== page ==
Photos Graphein

Writing/drawing with light. That’s what photography means. And sometimes that means just waiting. Look at Reykjavik, the Hallgrímskirkja, two photos I took today. One in the morning, one just now, late afternoon:

Need I say more?

I don’t think so, for once. Except perhaps “look for that golden hour light, especially on dark, dramatic cloudy days”.

Yeah and Reykjavik is the capital city of Iceland.



(To the tune of “Ghostbusters”).

Often, my posts point out common myths and misconceptions. Of which there are many… many. On the Internet, no-one knows that you’re a dog, and no-one knows that you are wrong.

So, two oft-heard “truths”:

  1. You cannot shoot with TTL if you are a pro.
  2. You cannot use just one light for a serious portrait.

So. TTL was used in this portrait of students and friend Diana; remote TTL in fact (light flashes from on camera flash drives off camera flash); and the light was one flash through an umbrella. The on camera flash was disabled, except for those light flashes.

1/125 sec, f/8, ISO100.

The curtain was chosen as a classy background, but the umbrella was close to the subject so the curtain would get little light. TTL handles this fine; if the subject had been too light or too dark, a touch of flash compensation would have sorted that out.

The one light-with-umbrella gives us enough light for a portrait with Rembrandt lighting. Fairly dramatic chiaroscuro-type lighting, but not so dramatic that it becomes unflattering. On the contrary, this is nice light.

The blonde hair stands out nicely against the dark background; dark hair would have needed more light.

So there, a real portrait with “studio settings”, i.e. just one light, and using TTL. I could do that all night.


The method

More and more, I am honing my flash teaching into a well-defined method. It comprises theory and practice, including:

  1. Basic theory
  2. Tech: Tools
  3. Tech: Modifiers
  4. The Epiphany…Turn Your Thinking Around: Balance
  5. The Four Flash Lighting Types
  6. The Three Starting Points: outdoors, indoors/party and studio
  7. Learning Bouncing
  8. Flash or strobes?
  9. Off-camera flash
  10. Learning The Limitations
  11. Getting Creative, Post-work, and minimizing the latter
  12. Troubleshooting

The emphasis is on obtaining a Quick Start.

Today, a quick tip.

Namely: Conceptually and in practice, split your photo into background/ambient and flash: two different shots, and treat them as such!

Here’s background: a very talented photographer I had the honour of teaching a few days ago. or rather.. the background behind her.

Aim for minus 2 stops (—2 on the meter).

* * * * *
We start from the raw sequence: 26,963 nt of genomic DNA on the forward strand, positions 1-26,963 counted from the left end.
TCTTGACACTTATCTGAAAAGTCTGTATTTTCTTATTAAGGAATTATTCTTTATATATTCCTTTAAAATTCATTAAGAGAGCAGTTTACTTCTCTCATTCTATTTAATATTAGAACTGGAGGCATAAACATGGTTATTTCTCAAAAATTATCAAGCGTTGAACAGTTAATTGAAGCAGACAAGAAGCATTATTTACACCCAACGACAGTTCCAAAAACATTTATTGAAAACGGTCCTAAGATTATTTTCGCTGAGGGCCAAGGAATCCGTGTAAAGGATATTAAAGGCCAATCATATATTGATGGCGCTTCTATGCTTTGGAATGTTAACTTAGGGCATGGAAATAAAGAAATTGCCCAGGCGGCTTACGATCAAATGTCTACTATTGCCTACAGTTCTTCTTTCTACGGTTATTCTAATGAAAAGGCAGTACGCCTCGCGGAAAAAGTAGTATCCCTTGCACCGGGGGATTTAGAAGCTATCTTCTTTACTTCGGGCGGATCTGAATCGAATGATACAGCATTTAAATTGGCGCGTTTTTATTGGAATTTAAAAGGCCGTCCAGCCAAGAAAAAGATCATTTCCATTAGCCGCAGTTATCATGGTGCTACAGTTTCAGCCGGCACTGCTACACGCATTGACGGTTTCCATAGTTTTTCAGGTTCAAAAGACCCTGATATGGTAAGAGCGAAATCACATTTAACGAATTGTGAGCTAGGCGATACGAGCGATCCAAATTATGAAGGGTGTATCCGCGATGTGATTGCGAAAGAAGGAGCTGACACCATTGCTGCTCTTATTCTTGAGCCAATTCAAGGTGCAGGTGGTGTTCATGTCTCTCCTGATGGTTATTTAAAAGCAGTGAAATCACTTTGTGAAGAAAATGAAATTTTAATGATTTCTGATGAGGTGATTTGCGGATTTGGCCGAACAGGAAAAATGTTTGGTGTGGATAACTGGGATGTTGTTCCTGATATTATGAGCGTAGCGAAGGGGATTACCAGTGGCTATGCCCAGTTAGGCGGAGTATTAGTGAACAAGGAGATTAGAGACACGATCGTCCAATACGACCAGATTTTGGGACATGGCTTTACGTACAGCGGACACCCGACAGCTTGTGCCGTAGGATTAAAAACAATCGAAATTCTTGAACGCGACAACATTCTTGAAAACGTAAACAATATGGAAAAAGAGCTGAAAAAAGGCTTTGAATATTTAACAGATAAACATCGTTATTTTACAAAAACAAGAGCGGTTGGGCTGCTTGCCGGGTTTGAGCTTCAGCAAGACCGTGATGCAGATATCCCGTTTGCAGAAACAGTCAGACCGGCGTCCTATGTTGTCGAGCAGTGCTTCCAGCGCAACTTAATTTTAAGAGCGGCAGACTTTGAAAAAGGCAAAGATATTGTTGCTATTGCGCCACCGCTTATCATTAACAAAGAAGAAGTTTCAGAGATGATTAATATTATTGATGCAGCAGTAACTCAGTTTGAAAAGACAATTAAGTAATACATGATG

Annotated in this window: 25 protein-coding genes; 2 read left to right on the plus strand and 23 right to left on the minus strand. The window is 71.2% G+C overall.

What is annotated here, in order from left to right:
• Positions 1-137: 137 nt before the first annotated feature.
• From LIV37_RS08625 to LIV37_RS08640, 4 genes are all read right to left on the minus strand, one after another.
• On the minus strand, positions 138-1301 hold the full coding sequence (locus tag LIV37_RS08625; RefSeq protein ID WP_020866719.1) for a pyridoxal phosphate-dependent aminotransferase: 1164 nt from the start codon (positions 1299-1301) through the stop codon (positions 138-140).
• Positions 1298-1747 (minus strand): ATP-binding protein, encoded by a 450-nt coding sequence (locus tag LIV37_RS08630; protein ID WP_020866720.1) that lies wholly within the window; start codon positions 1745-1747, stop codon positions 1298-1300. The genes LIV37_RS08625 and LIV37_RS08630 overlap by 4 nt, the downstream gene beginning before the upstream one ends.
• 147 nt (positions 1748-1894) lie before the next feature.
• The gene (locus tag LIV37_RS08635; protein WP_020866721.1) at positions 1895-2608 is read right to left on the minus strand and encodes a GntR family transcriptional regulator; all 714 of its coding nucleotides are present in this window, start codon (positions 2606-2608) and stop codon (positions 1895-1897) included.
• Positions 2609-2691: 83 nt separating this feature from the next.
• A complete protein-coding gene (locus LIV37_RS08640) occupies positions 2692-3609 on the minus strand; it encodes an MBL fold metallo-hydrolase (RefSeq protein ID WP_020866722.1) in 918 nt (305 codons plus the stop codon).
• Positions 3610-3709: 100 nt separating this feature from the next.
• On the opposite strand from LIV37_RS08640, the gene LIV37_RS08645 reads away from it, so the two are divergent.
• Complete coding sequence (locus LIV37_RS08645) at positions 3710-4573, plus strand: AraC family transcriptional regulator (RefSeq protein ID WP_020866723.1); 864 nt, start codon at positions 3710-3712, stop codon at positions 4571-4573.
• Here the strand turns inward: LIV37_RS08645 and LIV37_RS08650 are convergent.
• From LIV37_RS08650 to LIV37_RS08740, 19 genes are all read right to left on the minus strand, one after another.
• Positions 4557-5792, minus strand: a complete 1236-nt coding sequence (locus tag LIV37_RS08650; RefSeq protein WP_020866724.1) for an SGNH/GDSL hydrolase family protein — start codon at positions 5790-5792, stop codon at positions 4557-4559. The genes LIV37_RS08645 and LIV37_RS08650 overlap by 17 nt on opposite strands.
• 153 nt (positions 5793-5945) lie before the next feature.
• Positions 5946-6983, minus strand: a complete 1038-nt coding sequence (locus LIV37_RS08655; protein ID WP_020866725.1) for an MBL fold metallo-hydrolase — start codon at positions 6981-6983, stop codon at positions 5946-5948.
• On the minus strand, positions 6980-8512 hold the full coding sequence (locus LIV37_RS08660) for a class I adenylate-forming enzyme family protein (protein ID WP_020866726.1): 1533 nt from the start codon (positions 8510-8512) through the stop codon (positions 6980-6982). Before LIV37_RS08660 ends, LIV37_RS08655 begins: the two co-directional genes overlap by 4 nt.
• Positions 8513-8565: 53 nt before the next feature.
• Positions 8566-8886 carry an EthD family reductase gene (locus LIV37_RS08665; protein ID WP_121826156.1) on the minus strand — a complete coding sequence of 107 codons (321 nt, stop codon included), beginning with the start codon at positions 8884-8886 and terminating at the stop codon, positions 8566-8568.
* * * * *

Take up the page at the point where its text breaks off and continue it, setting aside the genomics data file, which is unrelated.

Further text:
Now add flash,. so we get background plus Flash:

There you go. And that is direct flash, hand-held, but off camera.

This is how it works. Not complicated, and in my courses and books (see you get the practical start points (f-this, ISO-that, etc) that allow you to get this right off the bat 90% of the time. Learn this stuff: it is such a nice experience to be able to light things predictably, and well!

Back to writing the “Portraits” book.



I did a photo walk yesterday, in Mississauga. And after that, a group shot of the people I did the walk for. Arrange the group nicely and I get:

Not bad, and it’s what a competent photographer might well do.

But wait. There’s more. I want modelling; less flatness. Saturated background light. And I want my subjects to be the bright pixels. So that they stand out.

Meaning I need light and control over that light. Meaning:

  • A flash for key light. I used one studio flash (a Bowens 400 Ws flash)
  • For power, a Bowens battery pack).
  • A modifier (umbrella, here).
  • A sand bag to stop the light from falling.
  • Camera settings that make my background go darker (ideally, –1 to –2 stops below ambient).
  • And do not forget,  shutter speed less than my camera’s fastest flash sync speed (1/250 sec for me).

All that looks like this:

So the resulting picture is:

(Canon 1Dx, 24-70 lens, 1/125 sec at f/6,3, 100 ISO)

Compare that final shot with the one at the very top and see if you can see, and appreciate, the differences. Then, you are on your way to lighting professionally.


High Noon

Just let me dispel that persistent myth that you cannot shoot at high noon. In bright sunlight. Well, you can shoot, but you will get awful pictures.


Here. Look at this. Talented photographer Tanya Cimera Brown, yesterday, at noon, on what must be the brightest day this year so far. So this is in bright, harsh, horrible, colour-saturation-destroying, full-on sunshine. Straight out of the camera:

The sky is nice, the red-blue-green theme woks, the model is great, the sun provides a nice “shampooey goodness” hair light: what more can we ask for? And that is with a camera that can only sync at 1/160 second. With my 1/250 sec 1Dx I could do even better. With the old 1D I used to have, even better, at 1/300 second.

OK. That’s using a strobe. Can you do it with speedlights? Sure. You may need to go unmodified, to have enough light; and that means off camera. Here: two speedlights, aimed direct at the subject from off camera positions, do this:

And this: two of me, by Tanya, using the same techniques:

All those were also SOOC (Straight out of Camera).

So learn flash already!

For best results, do my Flash in the Plan program: take my course and get the book (for both, go to; then follow with a hands-on session, and you will know how to do this. It’s not rocket science, but you need to learn the background, understand the constraints, and learn the artistic tips. Then, you can do this too (provided you have a model as beautiful as Tanya, of course):

Because yes, you CAN do great work at high noon. All you need is flashes and skills. And a camera, of course. Show the world what you can do!